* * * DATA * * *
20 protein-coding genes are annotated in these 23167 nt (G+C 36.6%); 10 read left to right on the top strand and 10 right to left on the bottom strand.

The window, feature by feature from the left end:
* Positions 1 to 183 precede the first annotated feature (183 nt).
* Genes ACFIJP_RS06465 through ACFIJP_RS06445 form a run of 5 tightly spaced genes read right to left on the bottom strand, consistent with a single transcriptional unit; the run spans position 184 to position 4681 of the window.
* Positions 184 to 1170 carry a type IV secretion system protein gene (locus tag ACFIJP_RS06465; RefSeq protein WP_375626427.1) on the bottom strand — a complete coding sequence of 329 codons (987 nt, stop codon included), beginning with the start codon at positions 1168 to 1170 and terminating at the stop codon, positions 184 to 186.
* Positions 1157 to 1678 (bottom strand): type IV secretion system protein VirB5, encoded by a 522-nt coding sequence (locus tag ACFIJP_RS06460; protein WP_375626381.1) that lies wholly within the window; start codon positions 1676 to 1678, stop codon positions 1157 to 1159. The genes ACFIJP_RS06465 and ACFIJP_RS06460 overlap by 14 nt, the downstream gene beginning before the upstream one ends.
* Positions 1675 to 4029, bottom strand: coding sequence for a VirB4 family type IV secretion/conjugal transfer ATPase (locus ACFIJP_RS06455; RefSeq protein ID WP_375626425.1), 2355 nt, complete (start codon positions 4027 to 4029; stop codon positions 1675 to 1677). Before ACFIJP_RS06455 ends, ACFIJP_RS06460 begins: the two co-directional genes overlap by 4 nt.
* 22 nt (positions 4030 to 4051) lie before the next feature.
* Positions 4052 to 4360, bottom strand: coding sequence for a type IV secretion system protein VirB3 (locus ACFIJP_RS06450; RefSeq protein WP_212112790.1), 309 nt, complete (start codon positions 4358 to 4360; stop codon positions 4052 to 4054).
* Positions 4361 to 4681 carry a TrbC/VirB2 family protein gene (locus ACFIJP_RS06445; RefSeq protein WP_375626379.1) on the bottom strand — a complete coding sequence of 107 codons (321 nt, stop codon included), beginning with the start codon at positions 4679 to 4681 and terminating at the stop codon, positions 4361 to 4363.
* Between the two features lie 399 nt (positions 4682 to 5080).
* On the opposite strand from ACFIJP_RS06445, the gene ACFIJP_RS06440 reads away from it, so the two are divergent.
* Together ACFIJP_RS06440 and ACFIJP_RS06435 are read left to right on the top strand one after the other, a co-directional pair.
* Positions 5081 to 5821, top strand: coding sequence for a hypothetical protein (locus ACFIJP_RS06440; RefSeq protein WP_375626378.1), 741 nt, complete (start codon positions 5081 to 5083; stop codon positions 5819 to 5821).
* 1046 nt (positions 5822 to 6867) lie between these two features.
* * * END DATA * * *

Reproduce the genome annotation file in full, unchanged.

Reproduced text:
20 protein-coding genes are annotated in these 23167 nt (G+C 36.6%); 10 read left to right on the top strand and 10 right to left on the bottom strand.

The window, feature by feature from the left end:
* Positions 1 to 183 precede the first annotated feature (183 nt).
* Genes ACFIJP_RS06465 through ACFIJP_RS06445 form a run of 5 tightly spaced genes read right to left on the bottom strand, consistent with a single transcriptional unit; the run spans position 184 to position 4681 of the window.
* Positions 184 to 1170 carry a type IV secretion system protein gene (locus tag ACFIJP_RS06465; RefSeq protein WP_375626427.1) on the bottom strand — a complete coding sequence of 329 codons (987 nt, stop codon included), beginning with the start codon at positions 1168 to 1170 and terminating at the stop codon, positions 184 to 186.
* Positions 1157 to 1678 (bottom strand): type IV secretion system protein VirB5, encoded by a 522-nt coding sequence (locus tag ACFIJP_RS06460; protein WP_375626381.1) that lies wholly within the window; start codon positions 1676 to 1678, stop codon positions 1157 to 1159. The genes ACFIJP_RS06465 and ACFIJP_RS06460 overlap by 14 nt, the downstream gene beginning before the upstream one ends.
* Positions 1675 to 4029, bottom strand: coding sequence for a VirB4 family type IV secretion/conjugal transfer ATPase (locus ACFIJP_RS06455; RefSeq protein ID WP_375626425.1), 2355 nt, complete (start codon positions 4027 to 4029; stop codon positions 1675 to 1677). Before ACFIJP_RS06455 ends, ACFIJP_RS06460 begins: the two co-directional genes overlap by 4 nt.
* 22 nt (positions 4030 to 4051) lie before the next feature.
* Positions 4052 to 4360, bottom strand: coding sequence for a type IV secretion system protein VirB3 (locus ACFIJP_RS06450; RefSeq protein WP_212112790.1), 309 nt, complete (start codon positions 4358 to 4360; stop codon positions 4052 to 4054).
* Positions 4361 to 4681 carry a TrbC/VirB2 family protein gene (locus ACFIJP_RS06445; RefSeq protein WP_375626379.1) on the bottom strand — a complete coding sequence of 107 codons (321 nt, stop codon included), beginning with the start codon at positions 4679 to 4681 and terminating at the stop codon, positions 4361 to 4363.
* Between the two features lie 399 nt (positions 4682 to 5080).
* On the opposite strand from ACFIJP_RS06445, the gene ACFIJP_RS06440 reads away from it, so the two are divergent.
* Together ACFIJP_RS06440 and ACFIJP_RS06435 are read left to right on the top strand one after the other, a co-directional pair.
* Positions 5081 to 5821, top strand: coding sequence for a hypothetical protein (locus ACFIJP_RS06440; RefSeq protein WP_375626378.1), 741 nt, complete (start codon positions 5081 to 5083; stop codon positions 5819 to 5821).
* 1046 nt (positions 5822 to 6867) lie between these two features.